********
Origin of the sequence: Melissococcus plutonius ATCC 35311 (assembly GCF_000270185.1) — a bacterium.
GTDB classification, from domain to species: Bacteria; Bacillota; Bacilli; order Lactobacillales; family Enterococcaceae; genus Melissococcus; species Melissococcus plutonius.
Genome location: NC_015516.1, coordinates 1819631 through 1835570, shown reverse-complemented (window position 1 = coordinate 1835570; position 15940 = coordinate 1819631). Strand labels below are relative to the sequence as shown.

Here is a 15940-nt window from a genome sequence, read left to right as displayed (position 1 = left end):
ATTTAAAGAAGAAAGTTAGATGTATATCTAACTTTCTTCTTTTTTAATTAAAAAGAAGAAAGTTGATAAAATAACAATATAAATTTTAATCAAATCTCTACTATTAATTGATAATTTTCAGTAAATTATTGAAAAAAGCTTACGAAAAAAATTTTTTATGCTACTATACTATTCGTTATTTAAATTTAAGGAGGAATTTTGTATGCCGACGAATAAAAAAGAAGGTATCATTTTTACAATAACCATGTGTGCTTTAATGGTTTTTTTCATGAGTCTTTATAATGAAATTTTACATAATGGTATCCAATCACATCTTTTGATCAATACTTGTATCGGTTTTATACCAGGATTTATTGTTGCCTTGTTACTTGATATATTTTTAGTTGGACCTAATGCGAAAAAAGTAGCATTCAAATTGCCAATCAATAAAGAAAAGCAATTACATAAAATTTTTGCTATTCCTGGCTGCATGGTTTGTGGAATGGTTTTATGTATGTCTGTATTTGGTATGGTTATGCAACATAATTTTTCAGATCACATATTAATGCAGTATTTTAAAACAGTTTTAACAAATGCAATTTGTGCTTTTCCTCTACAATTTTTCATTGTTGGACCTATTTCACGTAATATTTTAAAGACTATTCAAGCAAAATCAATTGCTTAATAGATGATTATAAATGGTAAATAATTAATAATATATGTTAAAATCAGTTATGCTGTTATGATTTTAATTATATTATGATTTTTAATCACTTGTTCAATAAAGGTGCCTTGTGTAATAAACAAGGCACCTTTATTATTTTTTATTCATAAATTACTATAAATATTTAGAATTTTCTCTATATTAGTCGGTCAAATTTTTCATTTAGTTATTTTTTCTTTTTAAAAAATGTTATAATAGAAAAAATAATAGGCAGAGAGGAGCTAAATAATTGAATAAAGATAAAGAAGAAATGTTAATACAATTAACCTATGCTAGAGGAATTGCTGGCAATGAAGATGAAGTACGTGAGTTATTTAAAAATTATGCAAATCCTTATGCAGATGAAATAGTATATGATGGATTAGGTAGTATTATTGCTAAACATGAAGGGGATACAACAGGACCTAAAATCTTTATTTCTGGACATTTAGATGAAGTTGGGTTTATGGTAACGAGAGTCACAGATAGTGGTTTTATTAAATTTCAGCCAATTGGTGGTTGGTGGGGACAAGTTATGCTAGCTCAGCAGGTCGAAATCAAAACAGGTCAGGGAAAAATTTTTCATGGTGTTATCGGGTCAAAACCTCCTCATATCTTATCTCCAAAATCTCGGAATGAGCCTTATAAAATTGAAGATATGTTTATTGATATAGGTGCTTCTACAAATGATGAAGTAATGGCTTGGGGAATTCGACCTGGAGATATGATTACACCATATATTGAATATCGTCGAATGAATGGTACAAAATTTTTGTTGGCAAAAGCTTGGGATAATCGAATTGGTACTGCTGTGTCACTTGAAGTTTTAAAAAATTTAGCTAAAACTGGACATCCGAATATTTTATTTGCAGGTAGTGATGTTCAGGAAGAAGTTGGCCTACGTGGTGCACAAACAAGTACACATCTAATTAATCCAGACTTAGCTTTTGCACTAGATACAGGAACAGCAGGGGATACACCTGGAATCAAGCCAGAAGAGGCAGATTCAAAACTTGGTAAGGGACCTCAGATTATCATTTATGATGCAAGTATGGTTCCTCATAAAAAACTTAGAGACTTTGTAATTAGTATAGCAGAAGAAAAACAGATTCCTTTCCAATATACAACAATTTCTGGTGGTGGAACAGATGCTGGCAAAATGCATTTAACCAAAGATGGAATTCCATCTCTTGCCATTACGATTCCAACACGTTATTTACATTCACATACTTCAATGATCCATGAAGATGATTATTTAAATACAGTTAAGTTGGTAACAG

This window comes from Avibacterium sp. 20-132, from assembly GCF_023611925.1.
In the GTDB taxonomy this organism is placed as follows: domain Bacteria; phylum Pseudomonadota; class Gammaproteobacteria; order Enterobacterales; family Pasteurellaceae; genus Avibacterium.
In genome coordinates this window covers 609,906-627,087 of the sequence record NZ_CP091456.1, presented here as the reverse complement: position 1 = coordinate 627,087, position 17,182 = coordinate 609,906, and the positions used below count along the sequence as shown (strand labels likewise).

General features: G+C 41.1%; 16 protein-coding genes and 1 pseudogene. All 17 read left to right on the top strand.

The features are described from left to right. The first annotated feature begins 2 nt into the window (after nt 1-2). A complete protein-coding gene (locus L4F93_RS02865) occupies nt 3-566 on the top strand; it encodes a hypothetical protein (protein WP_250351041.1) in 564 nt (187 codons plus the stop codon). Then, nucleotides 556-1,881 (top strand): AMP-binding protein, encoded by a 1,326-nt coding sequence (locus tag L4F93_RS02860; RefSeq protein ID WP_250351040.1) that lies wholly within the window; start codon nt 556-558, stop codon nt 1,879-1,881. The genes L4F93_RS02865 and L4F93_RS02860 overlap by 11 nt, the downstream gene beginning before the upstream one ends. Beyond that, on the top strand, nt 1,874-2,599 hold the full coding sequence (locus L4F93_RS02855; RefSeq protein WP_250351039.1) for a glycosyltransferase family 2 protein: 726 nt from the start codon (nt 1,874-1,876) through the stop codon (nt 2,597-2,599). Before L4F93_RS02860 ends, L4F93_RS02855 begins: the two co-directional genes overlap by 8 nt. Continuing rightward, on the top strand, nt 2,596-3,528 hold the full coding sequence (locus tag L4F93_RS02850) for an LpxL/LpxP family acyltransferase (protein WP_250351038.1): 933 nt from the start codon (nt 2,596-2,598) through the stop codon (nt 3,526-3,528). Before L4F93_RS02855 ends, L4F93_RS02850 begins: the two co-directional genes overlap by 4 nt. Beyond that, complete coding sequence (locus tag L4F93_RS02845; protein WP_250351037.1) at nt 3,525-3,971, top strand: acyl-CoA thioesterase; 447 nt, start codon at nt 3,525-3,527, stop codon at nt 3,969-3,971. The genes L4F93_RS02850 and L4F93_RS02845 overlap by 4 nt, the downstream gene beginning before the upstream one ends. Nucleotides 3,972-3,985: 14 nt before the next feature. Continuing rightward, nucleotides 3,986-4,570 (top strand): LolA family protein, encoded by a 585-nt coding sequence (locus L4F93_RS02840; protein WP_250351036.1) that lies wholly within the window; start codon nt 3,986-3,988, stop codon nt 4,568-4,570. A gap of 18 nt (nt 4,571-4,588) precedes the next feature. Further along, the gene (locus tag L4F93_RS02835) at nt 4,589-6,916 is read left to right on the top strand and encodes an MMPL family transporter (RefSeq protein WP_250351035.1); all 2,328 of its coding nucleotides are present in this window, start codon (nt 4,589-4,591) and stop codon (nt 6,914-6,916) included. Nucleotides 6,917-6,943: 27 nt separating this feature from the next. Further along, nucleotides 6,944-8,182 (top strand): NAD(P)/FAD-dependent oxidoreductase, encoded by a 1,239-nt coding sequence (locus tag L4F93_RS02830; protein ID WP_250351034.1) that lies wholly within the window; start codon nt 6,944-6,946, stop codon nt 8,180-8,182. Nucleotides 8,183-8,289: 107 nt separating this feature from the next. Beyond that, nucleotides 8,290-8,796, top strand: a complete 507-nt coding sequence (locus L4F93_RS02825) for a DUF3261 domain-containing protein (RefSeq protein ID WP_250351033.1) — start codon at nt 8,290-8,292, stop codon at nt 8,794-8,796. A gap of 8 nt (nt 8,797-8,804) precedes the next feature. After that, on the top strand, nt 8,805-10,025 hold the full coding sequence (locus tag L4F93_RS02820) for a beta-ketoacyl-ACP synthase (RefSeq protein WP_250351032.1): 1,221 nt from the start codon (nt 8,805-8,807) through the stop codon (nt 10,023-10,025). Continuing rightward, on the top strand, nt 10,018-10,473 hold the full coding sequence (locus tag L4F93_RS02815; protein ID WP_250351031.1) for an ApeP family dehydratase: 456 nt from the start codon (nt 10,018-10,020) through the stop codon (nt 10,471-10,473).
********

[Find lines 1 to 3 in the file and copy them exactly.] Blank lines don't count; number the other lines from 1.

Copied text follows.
Origin of the sequence: Melissococcus plutonius ATCC 35311 (assembly GCF_000270185.1) — a bacterium.
GTDB classification, from domain to species: Bacteria; Bacillota; Bacilli; order Lactobacillales; family Enterococcaceae; genus Melissococcus; species Melissococcus plutonius.
Genome location: NC_015516.1, coordinates 1819631 through 1835570, shown reverse-complemented (window position 1 = coordinate 1835570; position 15940 = coordinate 1819631). Strand labels below are relative to the sequence as shown.